One cannot just come to Colmar and not take a canal tour. I decided to take one and see a different side of the town from the boat. The 30-minute boat tour slowly glided over the shallow water and passed through the residential district, the covered market and the city centre. The man who was rowing mentioned that these boats were originally used by the market gardeners to transport their vegetables to the markets.

Once, I got off the boat tour, I walked into the Colmar Cathedral. The impressive spire of St Martin’s Church can be seen from many points around town, but it is definitely worth a look up close — both the ornate facade and the beautifully decorated interior. However, St Martin’s Church is not a cathedral (as it is not under the control of a bishop) and is only called so due to its massive structure.

Since I passed by the covered markets on the boat, I thought why not see how it looked from the inside. Markets are my happy place. A red building on the edge of the Petit Venice, designed in 1865, is home to merchants providing the best olive oil, smelly cheese and all other perfect produce you would expect for a French city.

Another great activity you could do is to rent a bicycle and ride part of the Alsatian wine route. It is a great way to explore Colmar’s countryside or another beautiful village nearby called Eguisheim.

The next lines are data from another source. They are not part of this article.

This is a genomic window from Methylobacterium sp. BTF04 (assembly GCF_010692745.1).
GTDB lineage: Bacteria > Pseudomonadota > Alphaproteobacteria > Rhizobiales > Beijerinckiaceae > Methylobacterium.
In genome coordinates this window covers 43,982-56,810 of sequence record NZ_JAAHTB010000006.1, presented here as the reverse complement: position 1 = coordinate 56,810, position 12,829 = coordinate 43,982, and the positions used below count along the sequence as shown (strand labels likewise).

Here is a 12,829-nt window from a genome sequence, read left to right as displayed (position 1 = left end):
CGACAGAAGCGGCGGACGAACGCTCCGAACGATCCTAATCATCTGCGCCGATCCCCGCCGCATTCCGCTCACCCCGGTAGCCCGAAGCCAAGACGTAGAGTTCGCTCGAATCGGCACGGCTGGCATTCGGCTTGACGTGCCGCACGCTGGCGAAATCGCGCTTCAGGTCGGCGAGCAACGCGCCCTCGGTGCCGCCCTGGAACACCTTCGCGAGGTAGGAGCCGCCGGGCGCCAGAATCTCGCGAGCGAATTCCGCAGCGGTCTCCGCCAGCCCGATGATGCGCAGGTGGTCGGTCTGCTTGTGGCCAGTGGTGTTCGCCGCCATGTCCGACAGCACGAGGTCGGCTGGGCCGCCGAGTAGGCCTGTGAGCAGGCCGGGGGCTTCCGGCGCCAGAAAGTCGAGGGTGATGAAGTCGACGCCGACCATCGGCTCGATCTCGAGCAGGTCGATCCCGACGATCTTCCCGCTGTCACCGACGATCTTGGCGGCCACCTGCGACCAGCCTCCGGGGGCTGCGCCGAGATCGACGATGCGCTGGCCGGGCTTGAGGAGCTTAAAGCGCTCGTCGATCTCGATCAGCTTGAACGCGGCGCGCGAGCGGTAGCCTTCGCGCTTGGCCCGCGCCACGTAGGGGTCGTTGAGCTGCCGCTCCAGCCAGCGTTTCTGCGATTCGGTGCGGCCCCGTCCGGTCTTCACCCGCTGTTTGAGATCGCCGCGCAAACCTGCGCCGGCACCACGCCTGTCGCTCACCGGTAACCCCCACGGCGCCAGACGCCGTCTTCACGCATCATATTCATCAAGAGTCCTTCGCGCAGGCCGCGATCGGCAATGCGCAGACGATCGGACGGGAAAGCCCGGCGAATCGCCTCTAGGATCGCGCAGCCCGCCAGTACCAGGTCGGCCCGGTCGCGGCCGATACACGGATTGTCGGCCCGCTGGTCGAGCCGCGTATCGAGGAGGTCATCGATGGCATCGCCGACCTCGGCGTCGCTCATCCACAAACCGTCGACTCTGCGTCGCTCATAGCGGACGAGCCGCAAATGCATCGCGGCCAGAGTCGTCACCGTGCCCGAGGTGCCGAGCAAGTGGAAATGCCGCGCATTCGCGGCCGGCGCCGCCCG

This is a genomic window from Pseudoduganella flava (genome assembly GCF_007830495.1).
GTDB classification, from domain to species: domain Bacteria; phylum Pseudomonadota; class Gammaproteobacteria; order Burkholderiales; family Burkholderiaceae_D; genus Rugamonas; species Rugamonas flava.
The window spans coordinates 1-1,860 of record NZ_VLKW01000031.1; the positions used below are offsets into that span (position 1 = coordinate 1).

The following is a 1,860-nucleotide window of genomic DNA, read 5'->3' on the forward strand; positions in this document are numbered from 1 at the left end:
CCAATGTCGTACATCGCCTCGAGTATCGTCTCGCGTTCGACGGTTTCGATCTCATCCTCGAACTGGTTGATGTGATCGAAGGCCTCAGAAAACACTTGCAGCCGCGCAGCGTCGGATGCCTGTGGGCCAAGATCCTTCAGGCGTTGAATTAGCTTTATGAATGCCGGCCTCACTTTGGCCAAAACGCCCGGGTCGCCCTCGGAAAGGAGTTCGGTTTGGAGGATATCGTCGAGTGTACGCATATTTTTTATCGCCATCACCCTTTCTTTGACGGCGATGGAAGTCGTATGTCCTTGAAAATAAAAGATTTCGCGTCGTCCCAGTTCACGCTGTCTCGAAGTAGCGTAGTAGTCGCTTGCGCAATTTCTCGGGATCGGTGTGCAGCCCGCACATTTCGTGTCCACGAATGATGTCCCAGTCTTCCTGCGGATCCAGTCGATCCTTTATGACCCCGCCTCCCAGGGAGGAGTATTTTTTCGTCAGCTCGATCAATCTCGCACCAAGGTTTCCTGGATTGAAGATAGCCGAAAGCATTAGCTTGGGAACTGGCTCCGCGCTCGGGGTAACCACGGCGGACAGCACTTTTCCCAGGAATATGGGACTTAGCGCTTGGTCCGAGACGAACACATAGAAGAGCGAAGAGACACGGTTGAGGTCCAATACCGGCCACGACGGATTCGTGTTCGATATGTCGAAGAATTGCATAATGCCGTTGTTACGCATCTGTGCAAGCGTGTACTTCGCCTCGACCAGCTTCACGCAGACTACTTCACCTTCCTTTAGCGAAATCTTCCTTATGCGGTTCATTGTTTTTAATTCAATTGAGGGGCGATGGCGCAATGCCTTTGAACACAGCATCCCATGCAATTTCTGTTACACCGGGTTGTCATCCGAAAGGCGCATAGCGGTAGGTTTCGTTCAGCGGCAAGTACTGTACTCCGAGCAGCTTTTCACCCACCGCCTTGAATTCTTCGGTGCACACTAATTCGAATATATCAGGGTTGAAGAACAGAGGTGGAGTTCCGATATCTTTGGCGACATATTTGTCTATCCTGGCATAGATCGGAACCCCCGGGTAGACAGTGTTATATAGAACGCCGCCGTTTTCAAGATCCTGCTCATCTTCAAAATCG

Alternatively, you could also visit the Unterlinden Museum which covers nearly 7000 years of history. From prehistoric times to contemporary works, there’s not much the museum doesn’t touch on. The primary area of the museum is the one that houses the Isenheim Altarpiece dating back to 1515. It is a two-sided painting done on hinged panels that the priests could move depending on the season.

Looking back, my weekend was mainly popping into street side shops, sampling some traditional Alsatian biscuits and local charcuterie. This indeed is the most picturesque setting in all of France.

Colmar trivia

Colmar was the inspiration for the village in Disney’s film, Beauty and the Beast (2017).

It is the home town of the famous sculptor Frederic Bartholdi, who designed the Statue of Liberty, USA. There is a miniature Status of Liberty as you enter the town in memory of Bartholdi.

It is the driest city in France and this makes it ideal for the production of Alsatian wines.

BK

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Editor : M. Shamsur Rahman

Published by the Editor on behalf of Independent Publications Limited at Media Printers, 446/H, Tejgaon I/A, Dhaka-1215.
Editorial, News & Commercial Offices : Beximco Media Complex, 149-150 Tejgaon I/A, Dhaka-1208, Bangladesh. GPO Box No. 934, Dhaka-1000.

Editor : M. Shamsur Rahman
Published by the Editor on behalf of Independent Publications Limited at Media Printers, 446/H, Tejgaon I/A, Dhaka-1215.
Editorial, News & Commercial Offices : Beximco Media Complex, 149-150 Tejgaon I/A, Dhaka-1208, Bangladesh. GPO Box No. 934, Dhaka-1000.